To meet societal expectations, the UN Global Goals, increasing regulations and the 2 Degree target a wholesale shift in thinking and operations across both business and industry is required. Ethical...
Slow carbon credit sales hinder Zimbabwe forest protection
Villagers make money by selling carbon credits they earn for not cutting down trees, but most buyers are foreign companies and Zimbabwean companies show little interest.
HURUNGWE, Zimbabwe, March 29 (Thomson Reuters Foundation) - One of the world's largest forest conservation projects has managed to curb deforestation in northern Zimbabwe, but the slow sale of carbon credits – on which the project depends – threatens its expansion, its organisers said.
Some 785,000 hectares of prime forest in Mashonaland West province have been preserved since the Kariba REDD+ (Reducing Emissions from Deforestation and Forest Degradation) project began in 2011.
Villagers make money from the sale of carbon credits they earn by not cutting down the trees, said Charles Ndondo, whose company Carbon Green Africa spearheaded the project.
By protecting the natural forest and planting new trees, the project has managed to prevent emissions of more than 5.5 million tonnes of carbon dioxide per year, Ndondo said.
But expanding the project is proving difficult.
"The major challenge is the slow uptake of the credits on the voluntary market," Ndondo said.
Most of the buyers are international companies, who might buy such credits to offset emissions from travel, for instance. Zimbabwean companies have shown little interest and there is no local law compelling them to buy the carbon credits, he said.
There are more than 400 REDD+ projects worldwide, which aim to create a financial value for the carbon stored in forests, thus offering incentives for developing countries to maintain forests and grow more.
But carbon credits have been slow to sell internationally, because most big carbon emitters face few legal requirements to buy them, and because voluntary buyers - who might purchase carbon credits to compensate for travel emissions, for instance - are not a large enough market.
Zimbabwe faces a particularly difficult time selling the credits because of its complex political situation, experts say.
The money the Mashonaland West communities have received so far - initially from private investment until the Kariba REDD+ carbon credits were issued on the market in 2011 – has been spent on planting new trees, training farmers in conservation agriculture and community projects.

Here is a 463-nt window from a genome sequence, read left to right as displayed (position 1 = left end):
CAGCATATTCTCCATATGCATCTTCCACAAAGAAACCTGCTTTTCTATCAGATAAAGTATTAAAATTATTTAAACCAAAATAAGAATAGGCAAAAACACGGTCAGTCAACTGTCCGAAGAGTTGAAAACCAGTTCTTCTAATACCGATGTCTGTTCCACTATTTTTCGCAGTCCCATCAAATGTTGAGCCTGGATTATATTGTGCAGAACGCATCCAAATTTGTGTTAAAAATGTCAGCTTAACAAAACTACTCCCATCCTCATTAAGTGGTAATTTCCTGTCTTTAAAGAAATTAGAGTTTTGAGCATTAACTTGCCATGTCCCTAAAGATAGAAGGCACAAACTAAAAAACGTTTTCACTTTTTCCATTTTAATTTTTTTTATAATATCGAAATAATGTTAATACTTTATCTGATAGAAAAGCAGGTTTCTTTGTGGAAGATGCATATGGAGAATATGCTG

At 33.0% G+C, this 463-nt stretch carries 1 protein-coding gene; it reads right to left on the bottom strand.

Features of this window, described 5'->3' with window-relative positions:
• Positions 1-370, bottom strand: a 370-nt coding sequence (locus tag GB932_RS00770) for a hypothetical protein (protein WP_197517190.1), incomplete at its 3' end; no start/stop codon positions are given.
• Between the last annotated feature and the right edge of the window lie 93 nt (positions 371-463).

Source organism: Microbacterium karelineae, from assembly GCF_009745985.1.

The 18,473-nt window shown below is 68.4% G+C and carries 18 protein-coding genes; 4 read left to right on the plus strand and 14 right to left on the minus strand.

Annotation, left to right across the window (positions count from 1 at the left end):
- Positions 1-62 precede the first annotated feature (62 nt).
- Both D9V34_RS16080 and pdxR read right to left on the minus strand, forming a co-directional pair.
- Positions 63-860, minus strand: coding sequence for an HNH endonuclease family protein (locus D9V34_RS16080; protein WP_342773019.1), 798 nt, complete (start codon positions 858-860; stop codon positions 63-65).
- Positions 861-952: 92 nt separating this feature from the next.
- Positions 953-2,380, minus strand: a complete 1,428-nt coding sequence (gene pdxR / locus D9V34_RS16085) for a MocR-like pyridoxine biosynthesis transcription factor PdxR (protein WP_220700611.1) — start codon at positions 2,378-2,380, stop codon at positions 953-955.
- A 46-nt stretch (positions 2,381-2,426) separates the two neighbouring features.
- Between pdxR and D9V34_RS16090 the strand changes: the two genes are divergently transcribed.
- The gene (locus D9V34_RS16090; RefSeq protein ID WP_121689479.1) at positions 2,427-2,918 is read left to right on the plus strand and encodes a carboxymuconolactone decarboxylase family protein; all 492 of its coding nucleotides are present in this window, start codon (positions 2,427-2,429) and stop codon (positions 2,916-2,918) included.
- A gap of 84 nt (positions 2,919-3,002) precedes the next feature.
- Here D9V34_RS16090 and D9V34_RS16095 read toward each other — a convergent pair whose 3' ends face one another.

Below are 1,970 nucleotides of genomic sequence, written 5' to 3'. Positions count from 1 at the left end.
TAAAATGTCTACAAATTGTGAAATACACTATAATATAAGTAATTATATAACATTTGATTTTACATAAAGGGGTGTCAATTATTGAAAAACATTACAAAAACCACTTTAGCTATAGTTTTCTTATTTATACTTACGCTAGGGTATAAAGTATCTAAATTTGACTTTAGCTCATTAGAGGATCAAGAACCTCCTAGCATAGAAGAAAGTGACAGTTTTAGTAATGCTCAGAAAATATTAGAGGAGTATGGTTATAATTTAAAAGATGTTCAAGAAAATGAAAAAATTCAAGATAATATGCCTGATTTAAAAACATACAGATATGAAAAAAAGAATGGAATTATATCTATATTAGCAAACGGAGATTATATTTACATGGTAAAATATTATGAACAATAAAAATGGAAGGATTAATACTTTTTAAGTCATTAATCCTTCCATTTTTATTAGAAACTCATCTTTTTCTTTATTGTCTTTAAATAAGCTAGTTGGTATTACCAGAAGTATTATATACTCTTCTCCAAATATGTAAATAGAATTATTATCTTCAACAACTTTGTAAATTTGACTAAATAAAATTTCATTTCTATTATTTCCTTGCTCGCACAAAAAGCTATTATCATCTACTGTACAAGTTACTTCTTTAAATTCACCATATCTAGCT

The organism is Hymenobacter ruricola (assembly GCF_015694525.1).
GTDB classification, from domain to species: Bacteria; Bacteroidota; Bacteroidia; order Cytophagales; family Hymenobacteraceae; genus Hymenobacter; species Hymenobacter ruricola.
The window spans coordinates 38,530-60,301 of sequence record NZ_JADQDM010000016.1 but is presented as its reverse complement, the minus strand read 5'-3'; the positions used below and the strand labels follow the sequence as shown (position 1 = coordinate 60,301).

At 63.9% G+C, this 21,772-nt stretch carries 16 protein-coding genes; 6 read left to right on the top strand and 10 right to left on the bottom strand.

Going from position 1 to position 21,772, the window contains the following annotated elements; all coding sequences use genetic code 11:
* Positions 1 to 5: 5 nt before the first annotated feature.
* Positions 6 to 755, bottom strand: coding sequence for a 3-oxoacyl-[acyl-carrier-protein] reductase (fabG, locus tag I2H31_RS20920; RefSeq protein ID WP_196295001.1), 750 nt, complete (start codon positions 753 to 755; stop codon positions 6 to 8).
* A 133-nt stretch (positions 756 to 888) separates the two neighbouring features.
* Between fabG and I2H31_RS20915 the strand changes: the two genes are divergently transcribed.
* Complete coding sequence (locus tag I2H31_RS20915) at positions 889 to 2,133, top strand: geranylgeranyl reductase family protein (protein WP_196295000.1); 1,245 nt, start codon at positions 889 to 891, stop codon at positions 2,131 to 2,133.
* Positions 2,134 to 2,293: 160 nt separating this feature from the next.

"The rural communities ... are asking for more, yet the financial resources cannot meet the demand," Ndondo said.
Since 2011, more than 50,000 trees have been planted, some 15 community food gardens established, beehives distributed, and more than 200 boreholes have been restored, providing schools and health clinics with clean water.
"We are calling on Carbon Green Africa to expand the project," said Jealousy Matesanwa, a councillor in Hurungwe district, which falls under the project.
"We want more boreholes and more community nutritional gardens. We want more farming inputs under the conservation farming programme," he said.
Ndondo said for the project to expand, more international organisations and individuals have to buy carbon credits.
"If you buy our carbon credits, you have not only offset your carbon footprint, but the money goes towards supporting more than 200,000 lives in some of Zimbabwe's most disadvantaged communities," Ndondo said.
The project has gained traction among traditional leaders in the province. Chief Abel Mbasera Chundu in Hurungwe district said he has introduced stringent measures to curb wanton cutting of trees.
"We are encouraging tobacco farmers to have their own woodlots to cure tobacco. If a farmer does not have such a woodlot we advise them not to grow tobacco," he said.
Tobacco curing alone is responsible for more than 20 percent of the country's more than 350,000 hectares of lost indigenous forest annually, according to Zimbabwe's Forestry Commission.
Chundu said he is also working with agricultural experts to introduce new cash crops as an alternative to tobacco farming.
"We are trying to entice locals with alternative crops like soya beans and sunflower," he said.
Villagers are now planting fast-growing trees like moringa, which can also be used as a herbal tea, with Carbon Green Africa providing the market.
"We are now leading in tree planting with vast tree nurseries at schools in the area," Chundu said.
Chitindiva primary school has planted more than 900 trees in the past two months and over 300 children have been given two trees each to plant at home.
"More than 3,200 gum trees in (Chitindiva's) nursery will soon be distributed to tobacco farmers ... (to) use for curing tobacco," Chamunorwa Govero, a teacher at the school said.
"We want children to embrace the importance of preserving our environment," Hurungwe manager for Carbon Green Africa, Jeremiah Matiza, told the Thomson Reuters Foundation.
Even with slow uptake of carbon credits on the voluntary market, Ndondo said the project will not collapse.
"It's a 30-year project and it has run for only five years. But I will see to it that it will not collapse," Ndondo said.
Carbon Green Africa developed the Kariba REDD+ in four districts in Mashonaland West province - Binga, Nyaminyami, Hurungwe and Mbire.
(Reporting by Andrew Mambondiyani; Editing by Alex Whiting.; Thomson Reuters Foundation, the charitable arm of Thomson Reuters, that covers humanitarian news, climate change, resilience, women's rights, trafficking and property rights. Visit http://news.trust.org/climate)